synchronized public void getReadLock() {
      while(writingInProgress | (writersWaiting >=maxWritersWaiting) ) {
        try {
         wait();
        }
        catch (InterruptedException ie) { }
      } 
      readers ++ ;
  }

Here, the maxWritersWaiting is a variable which is defined at initialization, and you could provide a number at construction. Just how many writing threads you wish to have waiting depends upon your application needs. Note that this method is synchronized, and the question that comes to mind is what have we gained if we have to take a lock anyway? There are three important aspects to this.

  1. Since we are changing the class variable 'readers' and accessing variables like writersWaiting we have to guard against other threads changing these values.
  2. Next and perhaps the more important concept is the "Rule about interaction of Lock and Variables". Any application thread that wishes to read a resource requires the most latest and consistent copy of the data. As explained earlier the thread would copy the values from the main memory to its working memory. But whenthese values are copied are dependent upon implementation. However, the synchronized keyword acts as a 'memory barrier' that is when the thread steps in a synchronized block it flushes its local copy, so for all subsequent uses of any variable after crossing the memory barrier the thread copies afresh the values from main memory to the local private memory. Let us stress any variable further. The above synchronized method does not have any reference to the guarded resource, still any copy of the resource in the thread's local memory is flushed clean, any read after getReadLock() method is guaranteed to fetch the latest values of any variable used by the thread. So synchronized keyword does not only mean mutex (mutual exclusion) it also means "synchronization" of the local memory and main memory.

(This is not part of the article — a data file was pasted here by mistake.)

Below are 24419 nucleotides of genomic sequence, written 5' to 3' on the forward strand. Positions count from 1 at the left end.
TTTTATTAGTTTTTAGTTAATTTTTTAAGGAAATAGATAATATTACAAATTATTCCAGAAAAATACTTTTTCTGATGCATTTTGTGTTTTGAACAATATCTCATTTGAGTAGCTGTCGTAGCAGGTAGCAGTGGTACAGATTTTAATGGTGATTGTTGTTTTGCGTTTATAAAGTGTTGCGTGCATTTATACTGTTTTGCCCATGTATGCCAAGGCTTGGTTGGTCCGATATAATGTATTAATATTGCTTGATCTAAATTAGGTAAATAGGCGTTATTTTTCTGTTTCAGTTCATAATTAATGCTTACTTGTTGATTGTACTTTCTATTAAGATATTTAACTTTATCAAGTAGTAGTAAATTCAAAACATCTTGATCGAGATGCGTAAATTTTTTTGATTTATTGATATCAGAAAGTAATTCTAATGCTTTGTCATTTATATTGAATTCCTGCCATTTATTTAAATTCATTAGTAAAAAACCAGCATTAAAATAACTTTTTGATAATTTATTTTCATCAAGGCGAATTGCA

3. Finally, about the serial access to getReadLock() itself. It's true that only one thread can get into getReadLock() at anytime; but if the conditions of line-2 are met, then the thread would be out in a flash and any other reader can then get the read lock. This scheme is suited for applications that spend considerable time reading the resources and performing some calculations based on them. Any number of reader threads can get the read lock and thus access the resource for reading at the same time.

Note that if the writing is in progress or the number of writers waiting is more than stipulated the reader thread will go into waiting state after giving up the lock (on the RWLock object).

In Part 2, we'll address the releaseReadLock() method and the writer lock and unlock, run our example program, and clarify some common misunderstanding with regard to multithreading.

About the Author

Nasir Khan is a Sun Certified Java programmer, with a B.E. in electrical engineering and a masters degree in systems. His areas of interest include Java applications, EJB, RMI, CORBA, JDBC and JFC. He is presently working with BayPackets Inc. in high-technology areas of telecom software.